Thursday, September 17, 2009

Android 1.6 (Donut) SDK released, adds several new features

The developer kit for Android 1.6 is now available here. Android 1.6, also known as the Donut build, includes several new features and optimization tricks designed to greatly enhance the next version of Android. The SDK and the Android Developers blog have revealed some interesting previews of those features.

Quick Search

Android has universal search in Donut, which will scan all areas of a phone’s data – e-mail, SMS messages, and even third-party apps that are “searchable.” The system is able to recognize which results are most important to users, so contacts or apps that have been previously clicked will move to the top of future searches.

Improved Camera, Camcorder, Gallery

The Android Camera, Camcorder, and Gallery apps have been updated with an interface that makes it easier to navigate between each. Switching from camera to camcorder is easier, and the camera moves 39% faster than previous versions. There is also a 28% improvement in speed when taking one photo and moving along to next.

New Android Market

We knew this was coming but I bet you’re still happy to see there is a noticeable improvement. The Market has a new interface; options to pick between most popular paid apps, most popular free apps, and newest apps; screenshots if the app developer added them.

Text-to-speech engine

The multi-language/accent “Pico” will make Android speak text in English (American or British), French, Italian, German, and Spanish. From the description, I’d gather that this is better than the current TTS library previously seen on Android. G1 or Dream users will have to download the new engine once it is released.


App developers can now take advantage of in-app gestures. Swipes in any direction would perform any function that the developer ties to those movements.

There is also a new Battery Usage Indicator, support for CDMA (Sprint and Verizon networks), expanded support for different screen resolutions and densities, and a new version of OpenCore with audio codecs.


Monday, September 14, 2009

LG GW620 official, its first Android phone

Though, as we reported, it was first seen at IFA in Germany a few days ago, LG has just officially announced its very first Android phone -- the LG GW620 landscape QWERTY slider.

Interestingly, the "Etna" name seen at IFA is missing from the official press release, but otherwise, the 3-inch touchscreen mentioned lines up nicely with what we'd previously known.

Camera specs aren't mentioned here, but as far as we know, it's going to clock in at 5 megapixels (and anything less would look a bit paulty for a newly released phone nowadays) and the phone looks to be loaded with the standard Android build, so no customised interface like the HTC sense UI as seen on the HTC Hero.

Look for the GW620 to start showing up in "select European markets" in the fourth quarter of the year.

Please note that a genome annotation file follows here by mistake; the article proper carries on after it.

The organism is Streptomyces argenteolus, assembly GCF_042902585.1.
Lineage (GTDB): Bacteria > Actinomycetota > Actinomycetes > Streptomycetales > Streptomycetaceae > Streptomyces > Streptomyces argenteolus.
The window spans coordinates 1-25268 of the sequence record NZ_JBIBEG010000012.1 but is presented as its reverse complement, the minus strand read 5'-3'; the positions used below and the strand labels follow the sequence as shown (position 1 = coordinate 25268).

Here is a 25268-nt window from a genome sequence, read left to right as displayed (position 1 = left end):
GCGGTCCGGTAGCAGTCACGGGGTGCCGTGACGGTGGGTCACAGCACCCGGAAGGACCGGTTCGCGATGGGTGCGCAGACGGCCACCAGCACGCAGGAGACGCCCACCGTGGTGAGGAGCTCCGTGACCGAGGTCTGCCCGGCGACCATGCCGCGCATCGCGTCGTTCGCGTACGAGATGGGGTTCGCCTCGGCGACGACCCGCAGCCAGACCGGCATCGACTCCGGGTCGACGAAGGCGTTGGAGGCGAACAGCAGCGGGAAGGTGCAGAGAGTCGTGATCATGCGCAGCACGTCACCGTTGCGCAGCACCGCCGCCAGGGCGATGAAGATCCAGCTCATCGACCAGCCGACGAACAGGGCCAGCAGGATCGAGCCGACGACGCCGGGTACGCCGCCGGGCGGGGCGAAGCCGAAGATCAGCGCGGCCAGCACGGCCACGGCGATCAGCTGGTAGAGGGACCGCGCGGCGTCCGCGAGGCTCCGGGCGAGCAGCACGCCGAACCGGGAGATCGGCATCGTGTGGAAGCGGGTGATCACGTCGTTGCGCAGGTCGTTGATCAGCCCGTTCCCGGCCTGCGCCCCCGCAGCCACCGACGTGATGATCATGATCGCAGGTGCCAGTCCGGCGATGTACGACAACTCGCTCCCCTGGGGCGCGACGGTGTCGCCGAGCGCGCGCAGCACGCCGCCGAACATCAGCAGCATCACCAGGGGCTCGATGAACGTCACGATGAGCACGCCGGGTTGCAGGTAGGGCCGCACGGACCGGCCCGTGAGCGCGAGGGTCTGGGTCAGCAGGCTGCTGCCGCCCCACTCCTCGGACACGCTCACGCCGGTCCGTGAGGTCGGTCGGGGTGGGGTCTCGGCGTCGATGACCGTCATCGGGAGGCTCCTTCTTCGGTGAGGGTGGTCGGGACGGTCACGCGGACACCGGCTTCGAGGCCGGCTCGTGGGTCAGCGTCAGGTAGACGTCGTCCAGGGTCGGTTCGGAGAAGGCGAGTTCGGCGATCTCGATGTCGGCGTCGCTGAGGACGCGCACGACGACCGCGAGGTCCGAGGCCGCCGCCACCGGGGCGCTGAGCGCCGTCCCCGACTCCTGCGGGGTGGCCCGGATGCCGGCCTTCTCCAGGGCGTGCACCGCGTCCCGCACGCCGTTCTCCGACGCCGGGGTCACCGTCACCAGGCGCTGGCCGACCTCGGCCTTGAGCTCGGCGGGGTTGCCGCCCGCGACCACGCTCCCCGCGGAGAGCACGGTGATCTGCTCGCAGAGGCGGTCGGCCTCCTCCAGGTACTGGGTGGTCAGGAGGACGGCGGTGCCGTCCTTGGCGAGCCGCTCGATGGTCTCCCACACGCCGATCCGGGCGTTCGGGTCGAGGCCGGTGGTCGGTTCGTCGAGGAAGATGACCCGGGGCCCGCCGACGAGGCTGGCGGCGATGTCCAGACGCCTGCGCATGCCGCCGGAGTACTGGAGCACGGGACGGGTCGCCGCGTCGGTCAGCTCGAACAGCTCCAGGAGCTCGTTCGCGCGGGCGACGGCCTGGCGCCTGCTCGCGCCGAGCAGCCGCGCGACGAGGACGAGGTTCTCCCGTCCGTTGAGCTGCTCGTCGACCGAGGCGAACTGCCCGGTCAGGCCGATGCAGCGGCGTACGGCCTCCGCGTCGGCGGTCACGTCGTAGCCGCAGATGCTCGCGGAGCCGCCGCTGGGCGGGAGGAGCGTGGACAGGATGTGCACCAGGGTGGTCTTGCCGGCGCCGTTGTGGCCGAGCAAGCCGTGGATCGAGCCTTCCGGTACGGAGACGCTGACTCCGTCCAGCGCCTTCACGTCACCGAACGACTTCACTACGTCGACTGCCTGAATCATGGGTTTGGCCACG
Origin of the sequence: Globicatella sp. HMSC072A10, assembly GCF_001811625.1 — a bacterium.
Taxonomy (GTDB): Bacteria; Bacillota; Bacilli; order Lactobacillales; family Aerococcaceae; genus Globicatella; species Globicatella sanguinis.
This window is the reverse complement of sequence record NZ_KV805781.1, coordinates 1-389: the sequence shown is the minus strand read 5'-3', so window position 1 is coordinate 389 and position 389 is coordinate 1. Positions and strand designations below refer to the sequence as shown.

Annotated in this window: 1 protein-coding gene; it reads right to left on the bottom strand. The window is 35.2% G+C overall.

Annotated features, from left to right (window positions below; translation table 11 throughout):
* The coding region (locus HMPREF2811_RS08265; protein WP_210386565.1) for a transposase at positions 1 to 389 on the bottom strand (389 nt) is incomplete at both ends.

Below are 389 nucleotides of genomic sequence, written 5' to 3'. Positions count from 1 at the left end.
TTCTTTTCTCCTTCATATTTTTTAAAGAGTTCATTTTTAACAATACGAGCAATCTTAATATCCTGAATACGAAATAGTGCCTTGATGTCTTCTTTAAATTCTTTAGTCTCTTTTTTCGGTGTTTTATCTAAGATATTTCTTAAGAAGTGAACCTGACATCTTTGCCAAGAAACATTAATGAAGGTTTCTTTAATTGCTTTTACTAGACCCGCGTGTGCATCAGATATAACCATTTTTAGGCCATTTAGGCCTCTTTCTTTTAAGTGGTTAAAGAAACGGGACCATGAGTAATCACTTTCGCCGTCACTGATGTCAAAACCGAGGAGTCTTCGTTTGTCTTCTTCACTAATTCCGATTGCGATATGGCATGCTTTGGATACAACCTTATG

Wow, those Android phones sure are starting to pour out of the woodwork now aren't they..

Friday, September 11, 2009

Motorola unveils 'Cliq' Android Phone, Aims at Social Networks

Motorola today introduced the Cliq, the company’s first phone based on the Android mobile operating system. The device will have a custom interface called Moto Blur that will bring together e-mail messages, text messages, Facebook and Twitter feeds, and photos into a single interface.

The phone has a touch screen and a physical slide-out keyboard, a 5-megapixel camera, Wi-Fi, 3G connectivity, the ability to shoot video at 24 frames per second, a standard headphone jack and GPS capability. The phone will be available on T-Mobile’s network in the fourth quarter. Motorola officials did not disclose the price for the phone and would not let any attendees at the Mobilize conference, where they announced the phone, examine it closely.

“This is the first phone with social skills,” said Cole Brodman, chief technology officer at T-Mobile. “Cliq and Moto Blur is the start of the next chapter of Android and shows significance of the platform.”

The phone will also be available internationally under the name Moto Dext.

Motorola also plans to introduce another phone in the next few weeks, in time for holiday season sales.

Motorola needs a hit. Financial problems over the last two years have forced the company to slash its workforce. The company has said it will focus on creating Android-based handsets but this is the first glimpse of what the company has been working on.

The Cliq also helps establish momentum for the Google-designed Android operating system. Last October HTC and T-Mobile released the first phone based on the new OS. Since then HTC has announced three more phones that run Android OS. Other handset makers such as Sony and Samsung are also reportedly working on Android phones.

The new Motorola phone’s biggest asset will be its custom-designed user interface, Moto Blur.

“The Blur makes text, e-mail, Facebook, Twitter feeds and photos from sources like MySpace, Gmail, Yahoo and corporate e-mail appear in a single stream and sync them together with no different logins,” says Sanjay Jha, co-CEO of Motorola. “This means you can focus on what people have said instead of how and where they said it. ”